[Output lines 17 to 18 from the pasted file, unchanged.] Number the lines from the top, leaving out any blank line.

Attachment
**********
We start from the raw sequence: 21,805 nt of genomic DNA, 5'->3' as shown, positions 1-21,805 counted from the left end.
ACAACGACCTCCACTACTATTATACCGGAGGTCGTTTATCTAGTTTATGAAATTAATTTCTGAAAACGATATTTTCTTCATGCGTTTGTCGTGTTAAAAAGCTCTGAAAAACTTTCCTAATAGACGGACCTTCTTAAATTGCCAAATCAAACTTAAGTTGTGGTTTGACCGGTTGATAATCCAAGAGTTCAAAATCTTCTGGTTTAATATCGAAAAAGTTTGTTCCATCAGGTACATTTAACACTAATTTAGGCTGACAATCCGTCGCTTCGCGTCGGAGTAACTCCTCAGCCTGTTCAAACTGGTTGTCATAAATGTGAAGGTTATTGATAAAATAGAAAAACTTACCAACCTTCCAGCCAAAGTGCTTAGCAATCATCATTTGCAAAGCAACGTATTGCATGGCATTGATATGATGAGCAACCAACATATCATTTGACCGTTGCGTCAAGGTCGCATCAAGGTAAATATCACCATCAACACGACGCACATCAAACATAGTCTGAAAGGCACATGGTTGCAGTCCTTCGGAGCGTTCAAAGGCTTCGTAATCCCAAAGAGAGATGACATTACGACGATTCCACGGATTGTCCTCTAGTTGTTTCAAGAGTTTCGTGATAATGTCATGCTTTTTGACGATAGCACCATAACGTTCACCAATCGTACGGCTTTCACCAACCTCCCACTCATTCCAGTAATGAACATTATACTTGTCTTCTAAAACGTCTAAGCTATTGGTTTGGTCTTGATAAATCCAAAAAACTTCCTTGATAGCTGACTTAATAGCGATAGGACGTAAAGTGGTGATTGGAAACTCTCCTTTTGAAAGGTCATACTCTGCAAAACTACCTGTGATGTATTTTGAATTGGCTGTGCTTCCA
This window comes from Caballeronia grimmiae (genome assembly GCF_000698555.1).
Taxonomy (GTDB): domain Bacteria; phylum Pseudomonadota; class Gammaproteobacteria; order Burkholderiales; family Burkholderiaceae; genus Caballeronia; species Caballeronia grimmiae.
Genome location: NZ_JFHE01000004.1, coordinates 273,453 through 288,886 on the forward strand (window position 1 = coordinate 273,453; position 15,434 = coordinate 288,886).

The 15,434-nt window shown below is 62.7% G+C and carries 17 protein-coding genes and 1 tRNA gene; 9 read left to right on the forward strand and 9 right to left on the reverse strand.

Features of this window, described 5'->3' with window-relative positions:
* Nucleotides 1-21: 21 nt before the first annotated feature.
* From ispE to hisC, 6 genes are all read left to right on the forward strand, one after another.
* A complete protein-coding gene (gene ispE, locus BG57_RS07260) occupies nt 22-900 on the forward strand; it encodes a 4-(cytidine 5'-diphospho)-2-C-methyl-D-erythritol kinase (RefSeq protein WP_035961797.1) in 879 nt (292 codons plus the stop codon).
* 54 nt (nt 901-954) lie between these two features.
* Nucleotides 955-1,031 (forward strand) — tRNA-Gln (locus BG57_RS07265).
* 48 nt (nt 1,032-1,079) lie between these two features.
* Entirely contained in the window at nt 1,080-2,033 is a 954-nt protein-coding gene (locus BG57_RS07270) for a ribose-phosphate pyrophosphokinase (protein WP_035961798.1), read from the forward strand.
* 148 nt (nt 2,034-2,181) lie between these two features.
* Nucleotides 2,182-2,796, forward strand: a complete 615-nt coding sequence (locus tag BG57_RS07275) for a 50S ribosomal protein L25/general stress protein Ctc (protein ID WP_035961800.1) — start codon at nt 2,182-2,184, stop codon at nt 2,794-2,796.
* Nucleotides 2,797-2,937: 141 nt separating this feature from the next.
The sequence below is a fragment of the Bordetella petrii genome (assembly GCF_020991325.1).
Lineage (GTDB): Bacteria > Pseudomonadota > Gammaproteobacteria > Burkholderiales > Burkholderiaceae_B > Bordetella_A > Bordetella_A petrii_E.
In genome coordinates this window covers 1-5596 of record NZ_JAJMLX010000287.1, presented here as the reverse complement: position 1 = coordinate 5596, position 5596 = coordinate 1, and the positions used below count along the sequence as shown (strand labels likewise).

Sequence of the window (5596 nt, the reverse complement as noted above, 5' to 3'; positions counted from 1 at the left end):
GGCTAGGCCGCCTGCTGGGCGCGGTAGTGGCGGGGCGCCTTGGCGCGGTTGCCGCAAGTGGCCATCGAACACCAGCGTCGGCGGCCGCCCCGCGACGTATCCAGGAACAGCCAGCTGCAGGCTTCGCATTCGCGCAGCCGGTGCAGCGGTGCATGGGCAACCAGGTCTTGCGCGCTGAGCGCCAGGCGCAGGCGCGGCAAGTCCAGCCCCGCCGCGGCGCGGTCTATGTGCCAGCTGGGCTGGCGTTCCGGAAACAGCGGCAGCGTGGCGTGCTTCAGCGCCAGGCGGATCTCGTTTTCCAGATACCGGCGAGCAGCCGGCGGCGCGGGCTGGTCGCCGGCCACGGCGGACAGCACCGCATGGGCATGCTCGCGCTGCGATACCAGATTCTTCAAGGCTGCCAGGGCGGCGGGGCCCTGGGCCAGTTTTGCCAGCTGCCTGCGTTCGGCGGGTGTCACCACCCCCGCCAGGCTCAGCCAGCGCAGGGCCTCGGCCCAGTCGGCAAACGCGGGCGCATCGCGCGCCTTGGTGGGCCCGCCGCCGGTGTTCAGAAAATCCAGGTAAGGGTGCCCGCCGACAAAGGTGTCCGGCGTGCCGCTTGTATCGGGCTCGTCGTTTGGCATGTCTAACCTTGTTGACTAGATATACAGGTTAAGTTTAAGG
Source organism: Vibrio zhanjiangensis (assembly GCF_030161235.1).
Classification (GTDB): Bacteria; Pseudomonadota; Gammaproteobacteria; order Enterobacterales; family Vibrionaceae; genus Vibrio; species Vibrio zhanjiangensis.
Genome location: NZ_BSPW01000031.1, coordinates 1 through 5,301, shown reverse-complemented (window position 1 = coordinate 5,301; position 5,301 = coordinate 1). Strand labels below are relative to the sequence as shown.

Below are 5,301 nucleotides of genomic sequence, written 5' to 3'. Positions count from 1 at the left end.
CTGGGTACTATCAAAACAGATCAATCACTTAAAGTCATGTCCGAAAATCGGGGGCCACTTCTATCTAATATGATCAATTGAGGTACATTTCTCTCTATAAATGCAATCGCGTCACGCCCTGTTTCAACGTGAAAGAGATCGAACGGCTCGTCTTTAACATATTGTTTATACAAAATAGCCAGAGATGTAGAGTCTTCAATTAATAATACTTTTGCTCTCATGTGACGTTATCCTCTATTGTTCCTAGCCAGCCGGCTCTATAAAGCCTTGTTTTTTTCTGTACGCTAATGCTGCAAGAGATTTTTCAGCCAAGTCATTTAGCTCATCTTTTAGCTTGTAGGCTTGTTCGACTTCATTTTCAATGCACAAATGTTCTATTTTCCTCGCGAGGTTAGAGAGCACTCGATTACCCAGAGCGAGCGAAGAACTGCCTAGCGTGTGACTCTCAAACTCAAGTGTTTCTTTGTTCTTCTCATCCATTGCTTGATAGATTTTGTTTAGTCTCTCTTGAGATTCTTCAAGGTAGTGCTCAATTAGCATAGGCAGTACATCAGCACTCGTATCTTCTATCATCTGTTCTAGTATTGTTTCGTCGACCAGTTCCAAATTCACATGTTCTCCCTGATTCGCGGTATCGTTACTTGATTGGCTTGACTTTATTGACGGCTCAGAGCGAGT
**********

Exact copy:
* Nucleotides 2,797-2,937: 141 nt separating this feature from the next.
The sequence below is a fragment of the Bordetella petrii genome (assembly GCF_020991325.1).